In one of my coaching sessions, a leader brought up the issue of conflict management. He struggled to understand if he was being too compromising by agreeing to the people’s views just because he didn’t want to challenge them. Digging deeper, we realised that, like many of us, he did this because he valued relationships and believed that these should not be sacrificed at the altar of conflict. He struggled to understand how he could assert his views and yet be seen as cooperative by his colleagues.
Research around this topic led me to explore the Thomas-Kilmann model (see image), which identifies two dimensions that play out in conflict resolution: assertiveness and cooperativeness. Assertiveness involves taking action to satisfy your own needs, while cooperativeness involves taking action to satisfy the other’s needs.
The five approaches play out in the following ways:
Here, one is trying to downplay the agreement and consciously avoids participating in the situation. When one uses an “avoidance” strategy, one tries to ignore or sidestep the conflict, hoping it will resolve itself or dissolve over time. For the person adopting this strategy, staying and being seen as neutral at all costs is the foremost objective.
Here, we let the other person rule. The attempt is to smoothen out differences, even if it is only to maintain superficial harmony.
Using the “accommodation” strategy in conflict resolution essentially means taking steps to satisfy the other party’s concerns or demands at the expense of our own needs or wishes.
Here, we work towards finding an acceptable rather than optimal solution. The “compromising” strategy involves finding a solution that will partially, but not entirely, satisfy all parties’ concerns and hence, be acceptable to everyone involved.
This is the win-lose zone, and parties fight to dominate and force conclusion through the exercise of authority or any other leverage they may be able to deploy. Someone who uses the “competing” strategy tries to satisfy their own desires at the expense of the other parties involved.
This is the win-win zone, and parties involved seek true satisfaction of everyone’s concern by working through differences. Using “collaborating” strategy consists of finding a solution that entirely satisfies the concerns of all involved parties and solving the problem in a way that everyone gains as a result.
Which is the best Conflict Resolution method?
It depends; it really does! We may have preferences for a particular conflict resolution strategy over the others, though all these strategies are relevant and can be used effectively in certain situations.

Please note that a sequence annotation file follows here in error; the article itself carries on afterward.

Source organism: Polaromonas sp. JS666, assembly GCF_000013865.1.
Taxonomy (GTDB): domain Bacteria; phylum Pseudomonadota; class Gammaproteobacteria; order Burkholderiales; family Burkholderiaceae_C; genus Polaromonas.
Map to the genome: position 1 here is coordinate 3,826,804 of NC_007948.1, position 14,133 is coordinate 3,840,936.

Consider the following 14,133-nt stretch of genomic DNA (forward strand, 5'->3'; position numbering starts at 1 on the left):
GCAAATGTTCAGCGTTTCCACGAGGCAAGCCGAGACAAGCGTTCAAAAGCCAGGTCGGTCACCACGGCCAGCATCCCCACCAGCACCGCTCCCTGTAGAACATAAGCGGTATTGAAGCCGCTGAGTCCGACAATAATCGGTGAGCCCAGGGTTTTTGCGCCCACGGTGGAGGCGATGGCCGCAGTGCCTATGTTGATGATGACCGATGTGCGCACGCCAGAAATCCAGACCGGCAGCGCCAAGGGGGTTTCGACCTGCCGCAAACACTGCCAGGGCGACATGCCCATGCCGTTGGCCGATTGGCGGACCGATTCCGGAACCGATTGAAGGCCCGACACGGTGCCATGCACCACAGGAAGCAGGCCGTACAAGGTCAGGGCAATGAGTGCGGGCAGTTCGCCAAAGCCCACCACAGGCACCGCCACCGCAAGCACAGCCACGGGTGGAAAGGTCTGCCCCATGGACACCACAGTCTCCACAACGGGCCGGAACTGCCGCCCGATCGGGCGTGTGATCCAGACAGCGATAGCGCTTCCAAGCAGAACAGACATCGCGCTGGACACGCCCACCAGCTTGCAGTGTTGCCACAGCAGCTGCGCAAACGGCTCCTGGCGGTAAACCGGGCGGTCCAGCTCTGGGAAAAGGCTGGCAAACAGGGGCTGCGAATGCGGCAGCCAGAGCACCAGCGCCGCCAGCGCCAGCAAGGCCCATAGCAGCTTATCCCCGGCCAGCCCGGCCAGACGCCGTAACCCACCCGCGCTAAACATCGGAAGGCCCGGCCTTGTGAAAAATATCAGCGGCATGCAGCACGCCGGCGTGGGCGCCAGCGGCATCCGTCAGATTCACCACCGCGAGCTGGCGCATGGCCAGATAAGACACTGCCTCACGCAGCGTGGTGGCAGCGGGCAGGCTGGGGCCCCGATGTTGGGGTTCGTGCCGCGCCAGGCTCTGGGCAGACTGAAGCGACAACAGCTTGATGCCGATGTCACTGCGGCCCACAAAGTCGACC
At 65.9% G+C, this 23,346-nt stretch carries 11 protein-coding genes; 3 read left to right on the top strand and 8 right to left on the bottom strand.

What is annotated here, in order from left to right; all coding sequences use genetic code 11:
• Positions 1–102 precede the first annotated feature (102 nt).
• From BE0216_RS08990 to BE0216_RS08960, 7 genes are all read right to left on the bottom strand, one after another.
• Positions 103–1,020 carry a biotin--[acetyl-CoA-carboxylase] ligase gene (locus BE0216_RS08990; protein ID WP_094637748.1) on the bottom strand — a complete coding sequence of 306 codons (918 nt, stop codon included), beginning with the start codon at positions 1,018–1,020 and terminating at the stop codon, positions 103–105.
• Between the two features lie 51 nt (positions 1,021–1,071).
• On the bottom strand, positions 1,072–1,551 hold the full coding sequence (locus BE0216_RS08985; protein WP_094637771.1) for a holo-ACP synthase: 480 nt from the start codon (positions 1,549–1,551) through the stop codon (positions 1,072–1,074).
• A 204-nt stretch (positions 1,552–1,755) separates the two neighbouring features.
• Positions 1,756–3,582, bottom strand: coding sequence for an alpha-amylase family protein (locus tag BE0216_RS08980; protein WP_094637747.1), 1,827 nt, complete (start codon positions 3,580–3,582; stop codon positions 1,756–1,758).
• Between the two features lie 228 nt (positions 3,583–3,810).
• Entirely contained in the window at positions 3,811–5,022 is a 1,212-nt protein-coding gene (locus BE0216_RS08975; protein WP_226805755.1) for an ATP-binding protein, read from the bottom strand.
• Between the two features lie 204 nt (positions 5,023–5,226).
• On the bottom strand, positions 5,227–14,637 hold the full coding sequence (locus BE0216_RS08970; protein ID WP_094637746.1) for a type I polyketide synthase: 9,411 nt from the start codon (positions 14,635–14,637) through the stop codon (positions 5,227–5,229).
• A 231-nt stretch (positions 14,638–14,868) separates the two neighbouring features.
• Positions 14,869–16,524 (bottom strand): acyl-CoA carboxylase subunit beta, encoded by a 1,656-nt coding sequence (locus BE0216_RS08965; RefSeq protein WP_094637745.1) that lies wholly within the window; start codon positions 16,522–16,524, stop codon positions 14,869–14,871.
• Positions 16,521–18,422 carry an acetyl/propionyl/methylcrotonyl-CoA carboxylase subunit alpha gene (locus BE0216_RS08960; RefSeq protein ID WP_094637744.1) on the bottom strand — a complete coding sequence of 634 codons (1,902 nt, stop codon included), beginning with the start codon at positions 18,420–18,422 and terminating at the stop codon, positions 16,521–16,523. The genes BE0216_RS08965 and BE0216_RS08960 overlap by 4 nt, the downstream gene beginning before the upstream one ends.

It may be in your best interest to accommodate the other party rather than serve your own needs when it is a minor issue with no long-term consequences. However, when there are significant issues that impact multiple people and have long-term effects, it may make sense to choose a strategy with more assertiveness. Time available is also an important aspect. Collaboration strategy would typically take much longer. Hence, you should have the privilege of time when you decide to ‘collaborate’ while resolving the conflict.
How does one improve one’s ability to resolve Conflict?
Developing better conflict resolution skills help you choose and apply the best conflict resolution strategy effectively, depending on the situation. Some effective ways to work through conflict are:
- Agree on what all you agree on – many a time, the objective that both parties want to achieve is the same, in which case it is best to recognise that.
- Identify specific points of disagreement.
- Express your own needs clearly. Emphasis on “Why” is essential to make a convincing argument.
- Mindset shift – view conflict as an opportunity for growth.
- Focus on specific issues without generalising or escalating the situation.
- Remain fact or issue-based and not people-based. Not liking someone is not a good enough reason to get into a conflict or not to resolve the same effectively.
- You don’t have to always win.
Remember that you need to understand what is at stake before deciding which conflict resolution strategy to use, despite your preferences for a specific type of conflict resolution.
The goal of resolving a conflict is not to announce your victory or suffer defeat. It is reaching an understanding, which happens once you let go of your need to be right always!